The name most frequently mentioned was former Governor Tim Kaine, head of the Democratic National Committee, who says he has no interest in the seat. Other possibilities among Democrats include former Congressman Tom Periello, who lost in November after one term, former Congressman Rick Boucher and former DNC Chairman Terry McAuliffe.

California Democrat Jane Harman plans to step down from Congress

Democrat Jane Harman plans to resign from her congressional seat representing California’s 36th district if she is named to head a Washington think tank.

USA/In a letter to constituents, Harman said she had filed paperwork notifying the House that she is in discussions to succeed Lee Hamilton as president and CEO of the Woodrow Wilson International Center for Scholars. “I send this note because a decision is imminent and I wanted you to hear the news from me first,” Harman writes.

“This is an excruciating decision because the distinction of representing the smartest constituents on earth will never be surpassed – nor will my relationships with my exceptional staff and colleagues in Congress.  But shaping and leading the Wilson Center is a thrilling new challenge,” Harman writes.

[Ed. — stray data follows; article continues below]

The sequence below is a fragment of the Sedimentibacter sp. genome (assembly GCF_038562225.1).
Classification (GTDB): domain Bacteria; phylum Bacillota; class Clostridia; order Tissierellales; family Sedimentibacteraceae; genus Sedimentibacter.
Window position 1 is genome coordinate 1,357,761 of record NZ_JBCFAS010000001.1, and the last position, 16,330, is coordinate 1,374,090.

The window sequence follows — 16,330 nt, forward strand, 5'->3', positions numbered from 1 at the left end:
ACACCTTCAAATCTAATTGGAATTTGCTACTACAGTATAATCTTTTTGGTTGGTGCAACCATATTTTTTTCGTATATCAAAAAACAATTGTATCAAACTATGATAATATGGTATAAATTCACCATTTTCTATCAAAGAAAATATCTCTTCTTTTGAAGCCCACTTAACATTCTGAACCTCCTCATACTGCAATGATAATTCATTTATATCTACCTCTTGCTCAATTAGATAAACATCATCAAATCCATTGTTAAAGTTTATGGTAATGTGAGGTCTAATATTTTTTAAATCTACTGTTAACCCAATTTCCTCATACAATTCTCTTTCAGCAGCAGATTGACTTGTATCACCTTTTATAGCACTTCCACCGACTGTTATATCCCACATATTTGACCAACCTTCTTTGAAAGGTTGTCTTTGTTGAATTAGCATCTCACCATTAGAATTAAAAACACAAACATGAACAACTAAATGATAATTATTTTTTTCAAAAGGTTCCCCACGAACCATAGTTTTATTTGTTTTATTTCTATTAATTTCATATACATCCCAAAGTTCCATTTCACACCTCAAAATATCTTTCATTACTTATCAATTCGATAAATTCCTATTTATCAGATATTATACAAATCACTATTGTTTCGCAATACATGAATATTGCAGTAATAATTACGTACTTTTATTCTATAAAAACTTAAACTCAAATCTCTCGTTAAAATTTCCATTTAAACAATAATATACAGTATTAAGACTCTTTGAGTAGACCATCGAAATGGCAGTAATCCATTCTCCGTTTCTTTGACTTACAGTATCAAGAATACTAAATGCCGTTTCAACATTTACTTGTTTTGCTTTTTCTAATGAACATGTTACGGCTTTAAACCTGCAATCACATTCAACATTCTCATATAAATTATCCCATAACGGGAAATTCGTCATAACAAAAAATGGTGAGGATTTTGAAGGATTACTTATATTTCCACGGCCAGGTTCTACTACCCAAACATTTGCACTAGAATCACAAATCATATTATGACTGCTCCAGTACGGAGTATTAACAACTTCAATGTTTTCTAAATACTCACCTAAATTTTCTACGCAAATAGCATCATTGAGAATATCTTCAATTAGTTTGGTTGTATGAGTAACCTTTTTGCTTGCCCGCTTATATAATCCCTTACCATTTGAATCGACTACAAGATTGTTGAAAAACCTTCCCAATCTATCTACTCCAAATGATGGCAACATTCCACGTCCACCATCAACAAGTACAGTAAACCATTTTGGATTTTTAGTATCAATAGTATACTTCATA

Charlotte’s web catches Democratic convention

It’s Charlotte for the 2012 Democratic national political convention.

Democrats picked the banking center and Republicans chose Tampa, Florida, for their convention — highlighting the importance of the South to winning the White House next year. ROUTE-RECOVERY/

In the 2008 election, Obama became the first Democrat to win North Carolina — by about 14,000 votes over Republican candidate John McCain –  since President Jimmy Carter in 1976.

First lady Michelle Obama, in a letter to Democrats, described Charlotte as a city “marked by its southern charm, warm hospitality, and an ‘up by the bootstraps’ mentality that has propelled the city forward as one of the fastest-growing in the South. Vibrant, diverse, and full of opportunity, the Queen City is home to innovative, hardworking folks with big hearts and open minds. And of course, great barbecue.”